Elon Musk’s Next Chapter: The Hyperloop
Fast cars, astronauts, and space ships — these are the things of little boys’ dreams. For most, growing up institutes a fairly dramatic reality check, and often only a minuscule fraction of the population are able to hold those dreams through adulthood to make a viable career out of them.
Elon Musk is one of those people, and like most high profile entrepreneurs, Musk can’t seem to sit still. After having played instrumental roles in the founding of Tesla Motors (NASDAQ:TSLA), Solar City (SCTY), and SpaceX (to say nothing of PayPal), Musk is already looking ahead at his next project.
Weighing in at roughly double the speed of a conventional aircraft, cheaper than a bullet train, and completely self-powered, Musk’s Hyperloop concept would skirt passengers from Los Angeles to San Francisco in half an hour (that’s nearly 400 miles, giving the Hyperloop system a theoretical top speed of 800 miles per hour).
Moreover, Musk — who has been leaving a trail of breadcrumbs about the system for over a year now — has said “that it could never crash, would be immune to weather.” Musk is due to reveal plans on the Hyperloop on Monday.
However, it seems that even dreamers like Musk have their limits. “I think I kind of shot myself by ever mentioning the Hyperloop,” he said. “I don’t have any plans to execute, because I must remain focused on SpaceX and Tesla.”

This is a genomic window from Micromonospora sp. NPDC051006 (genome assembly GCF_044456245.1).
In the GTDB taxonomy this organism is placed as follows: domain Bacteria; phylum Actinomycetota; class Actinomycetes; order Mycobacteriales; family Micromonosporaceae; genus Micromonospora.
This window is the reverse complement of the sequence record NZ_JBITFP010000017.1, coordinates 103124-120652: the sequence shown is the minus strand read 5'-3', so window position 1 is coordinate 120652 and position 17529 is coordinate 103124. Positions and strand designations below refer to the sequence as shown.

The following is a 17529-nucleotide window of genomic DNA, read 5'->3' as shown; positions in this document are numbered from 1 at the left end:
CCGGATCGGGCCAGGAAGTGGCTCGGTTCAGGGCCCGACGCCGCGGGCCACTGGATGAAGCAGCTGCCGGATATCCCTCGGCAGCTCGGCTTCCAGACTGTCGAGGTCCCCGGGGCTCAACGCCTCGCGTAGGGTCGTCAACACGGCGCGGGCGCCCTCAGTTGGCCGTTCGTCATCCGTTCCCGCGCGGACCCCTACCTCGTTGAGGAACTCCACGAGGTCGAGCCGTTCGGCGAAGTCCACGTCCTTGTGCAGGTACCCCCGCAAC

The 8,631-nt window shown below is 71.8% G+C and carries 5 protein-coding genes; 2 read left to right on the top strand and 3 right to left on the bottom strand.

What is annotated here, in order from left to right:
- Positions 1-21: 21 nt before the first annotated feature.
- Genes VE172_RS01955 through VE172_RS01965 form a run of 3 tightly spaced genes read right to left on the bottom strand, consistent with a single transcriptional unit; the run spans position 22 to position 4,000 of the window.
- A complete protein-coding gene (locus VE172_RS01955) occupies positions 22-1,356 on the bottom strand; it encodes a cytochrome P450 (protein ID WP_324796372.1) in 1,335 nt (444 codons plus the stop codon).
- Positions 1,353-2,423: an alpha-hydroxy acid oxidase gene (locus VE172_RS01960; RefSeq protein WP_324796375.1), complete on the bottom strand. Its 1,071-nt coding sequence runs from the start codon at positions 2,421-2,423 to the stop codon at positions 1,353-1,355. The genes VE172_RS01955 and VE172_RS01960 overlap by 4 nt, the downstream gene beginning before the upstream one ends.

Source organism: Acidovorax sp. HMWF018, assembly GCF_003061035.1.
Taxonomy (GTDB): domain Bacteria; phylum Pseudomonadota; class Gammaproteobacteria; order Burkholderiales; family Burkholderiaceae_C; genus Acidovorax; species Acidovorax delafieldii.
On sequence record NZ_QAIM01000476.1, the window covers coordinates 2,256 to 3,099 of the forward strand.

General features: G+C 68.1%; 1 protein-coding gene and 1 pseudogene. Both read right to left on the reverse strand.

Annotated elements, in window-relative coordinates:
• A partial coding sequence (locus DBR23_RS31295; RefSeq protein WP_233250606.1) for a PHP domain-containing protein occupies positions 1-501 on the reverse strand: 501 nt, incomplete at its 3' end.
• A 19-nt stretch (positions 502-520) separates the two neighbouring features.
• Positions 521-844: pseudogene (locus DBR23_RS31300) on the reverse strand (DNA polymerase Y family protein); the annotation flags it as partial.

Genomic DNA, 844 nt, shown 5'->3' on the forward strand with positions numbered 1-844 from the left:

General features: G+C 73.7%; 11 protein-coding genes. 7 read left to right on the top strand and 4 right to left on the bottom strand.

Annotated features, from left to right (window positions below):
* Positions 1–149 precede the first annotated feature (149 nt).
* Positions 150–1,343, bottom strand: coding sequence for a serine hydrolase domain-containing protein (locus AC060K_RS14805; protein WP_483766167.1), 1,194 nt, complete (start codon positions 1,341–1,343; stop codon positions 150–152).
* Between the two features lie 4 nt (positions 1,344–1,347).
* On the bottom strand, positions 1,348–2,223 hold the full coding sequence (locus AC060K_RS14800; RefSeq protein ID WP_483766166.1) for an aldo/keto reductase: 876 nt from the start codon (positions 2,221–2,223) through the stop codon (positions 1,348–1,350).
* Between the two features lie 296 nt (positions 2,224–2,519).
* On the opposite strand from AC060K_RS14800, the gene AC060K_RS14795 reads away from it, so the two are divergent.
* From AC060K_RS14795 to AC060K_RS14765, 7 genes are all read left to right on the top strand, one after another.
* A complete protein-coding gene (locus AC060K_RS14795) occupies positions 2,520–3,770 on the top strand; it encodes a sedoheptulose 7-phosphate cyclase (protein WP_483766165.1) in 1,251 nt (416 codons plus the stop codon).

Regardless of Musk’s plans for the Hyperloop after he releases his plans, the general public will be welcome to provide critical feedback on the idea, and “see if the people can find ways to improve it.” Indeed, Musk intends to turn the Hyperloop into an open-source public transportation system.
Musk further noted during a Google Hangout with Sir Richard Branson of Virgin Group about entrepreneurship, that “It does involve a tube, but not a vacuum tube.” John Gardi, a self-described “tinkerer,” posted online and tweeted his conjecture a few weeks ago to Musk, KSN reported.
“I believe that Hyperloop is merely a modern day version of the pneumatic tubes used in banks, stores, and industry to move money and small items over long distances or to other floors of a building,” Gardi said.
“Your guess is the closest I’ve seen anyone guess so far,” Musk responded.
However, Musk is by no means focusing his attention solely on Tesla and SpaceX. Last week, Musk also brought up the concept of an electric supersonic jet, and that ”If somebody doesn’t do that, maybe at some point in the future, I will.” The all-electric jet would theoretically take off and land vertically, go from London to Shanghai in about seven and a half hours, and wouldn’t require a long runway to take off or land.